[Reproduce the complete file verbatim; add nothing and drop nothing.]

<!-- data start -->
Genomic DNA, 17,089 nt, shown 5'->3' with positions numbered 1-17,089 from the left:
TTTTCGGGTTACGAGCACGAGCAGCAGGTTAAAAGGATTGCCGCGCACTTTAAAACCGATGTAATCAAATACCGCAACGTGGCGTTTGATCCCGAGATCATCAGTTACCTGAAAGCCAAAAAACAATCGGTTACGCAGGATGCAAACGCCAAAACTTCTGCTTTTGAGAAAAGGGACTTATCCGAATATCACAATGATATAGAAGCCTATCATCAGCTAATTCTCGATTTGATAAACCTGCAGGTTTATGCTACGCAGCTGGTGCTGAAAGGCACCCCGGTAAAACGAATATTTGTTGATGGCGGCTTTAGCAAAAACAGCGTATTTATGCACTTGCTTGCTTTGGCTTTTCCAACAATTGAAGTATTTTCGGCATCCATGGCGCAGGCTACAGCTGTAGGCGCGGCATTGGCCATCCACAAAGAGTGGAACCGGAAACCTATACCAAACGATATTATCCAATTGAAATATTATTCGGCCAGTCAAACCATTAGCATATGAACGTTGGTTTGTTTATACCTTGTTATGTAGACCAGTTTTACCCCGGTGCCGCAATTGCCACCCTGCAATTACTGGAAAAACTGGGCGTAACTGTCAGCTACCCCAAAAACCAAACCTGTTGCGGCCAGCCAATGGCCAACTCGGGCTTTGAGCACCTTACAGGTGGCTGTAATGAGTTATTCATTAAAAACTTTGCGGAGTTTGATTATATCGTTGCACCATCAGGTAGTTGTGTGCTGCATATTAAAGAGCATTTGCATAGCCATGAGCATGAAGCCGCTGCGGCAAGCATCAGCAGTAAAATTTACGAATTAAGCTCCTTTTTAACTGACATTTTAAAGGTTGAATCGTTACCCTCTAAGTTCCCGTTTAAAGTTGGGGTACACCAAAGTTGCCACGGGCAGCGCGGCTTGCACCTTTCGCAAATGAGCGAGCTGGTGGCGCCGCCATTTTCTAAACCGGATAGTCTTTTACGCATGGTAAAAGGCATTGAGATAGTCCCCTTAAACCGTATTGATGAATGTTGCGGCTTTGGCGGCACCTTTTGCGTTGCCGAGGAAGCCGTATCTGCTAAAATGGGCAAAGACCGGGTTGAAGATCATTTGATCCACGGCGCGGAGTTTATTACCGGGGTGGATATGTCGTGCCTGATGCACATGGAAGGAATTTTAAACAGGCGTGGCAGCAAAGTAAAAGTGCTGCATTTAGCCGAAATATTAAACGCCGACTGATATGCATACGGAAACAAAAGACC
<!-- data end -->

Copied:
Genomic DNA, 17,089 nt, shown 5'->3' with positions numbered 1-17,089 from the left:
TTTTCGGGTTACGAGCACGAGCAGCAGGTTAAAAGGATTGCCGCGCACTTTAAAACCGATGTAATCAAATACCGCAACGTGGCGTTTGATCCCGAGATCATCAGTTACCTGAAAGCCAAAAAACAATCGGTTACGCAGGATGCAAACGCCAAAACTTCTGCTTTTGAGAAAAGGGACTTATCCGAATATCACAATGATATAGAAGCCTATCATCAGCTAATTCTCGATTTGATAAACCTGCAGGTTTATGCTACGCAGCTGGTGCTGAAAGGCACCCCGGTAAAACGAATATTTGTTGATGGCGGCTTTAGCAAAAACAGCGTATTTATGCACTTGCTTGCTTTGGCTTTTCCAACAATTGAAGTATTTTCGGCATCCATGGCGCAGGCTACAGCTGTAGGCGCGGCATTGGCCATCCACAAAGAGTGGAACCGGAAACCTATACCAAACGATATTATCCAATTGAAATATTATTCGGCCAGTCAAACCATTAGCATATGAACGTTGGTTTGTTTATACCTTGTTATGTAGACCAGTTTTACCCCGGTGCCGCAATTGCCACCCTGCAATTACTGGAAAAACTGGGCGTAACTGTCAGCTACCCCAAAAACCAAACCTGTTGCGGCCAGCCAATGGCCAACTCGGGCTTTGAGCACCTTACAGGTGGCTGTAATGAGTTATTCATTAAAAACTTTGCGGAGTTTGATTATATCGTTGCACCATCAGGTAGTTGTGTGCTGCATATTAAAGAGCATTTGCATAGCCATGAGCATGAAGCCGCTGCGGCAAGCATCAGCAGTAAAATTTACGAATTAAGCTCCTTTTTAACTGACATTTTAAAGGTTGAATCGTTACCCTCTAAGTTCCCGTTTAAAGTTGGGGTACACCAAAGTTGCCACGGGCAGCGCGGCTTGCACCTTTCGCAAATGAGCGAGCTGGTGGCGCCGCCATTTTCTAAACCGGATAGTCTTTTACGCATGGTAAAAGGCATTGAGATAGTCCCCTTAAACCGTATTGATGAATGTTGCGGCTTTGGCGGCACCTTTTGCGTTGCCGAGGAAGCCGTATCTGCTAAAATGGGCAAAGACCGGGTTGAAGATCATTTGATCCACGGCGCGGAGTTTATTACCGGGGTGGATATGTCGTGCCTGATGCACATGGAAGGAATTTTAAACAGGCGTGGCAGCAAAGTAAAAGTGCTGCATTTAGCCGAAATATTAAACGCCGACTGATATGCATACGGAAACAAAAGACC